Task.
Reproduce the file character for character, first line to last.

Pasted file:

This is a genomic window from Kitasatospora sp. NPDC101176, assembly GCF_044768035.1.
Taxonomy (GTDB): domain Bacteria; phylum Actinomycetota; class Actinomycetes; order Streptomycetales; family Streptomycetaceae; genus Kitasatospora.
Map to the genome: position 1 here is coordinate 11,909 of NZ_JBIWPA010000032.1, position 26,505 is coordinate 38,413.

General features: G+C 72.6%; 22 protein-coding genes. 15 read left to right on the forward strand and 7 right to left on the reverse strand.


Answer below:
This is a genomic window from Kitasatospora sp. NPDC101176, assembly GCF_044768035.1.
Taxonomy (GTDB): domain Bacteria; phylum Actinomycetota; class Actinomycetes; order Streptomycetales; family Streptomycetaceae; genus Kitasatospora.
Map to the genome: position 1 here is coordinate 11,909 of NZ_JBIWPA010000032.1, position 26,505 is coordinate 38,413.

General features: G+C 72.6%; 22 protein-coding genes. 15 read left to right on the forward strand and 7 right to left on the reverse strand.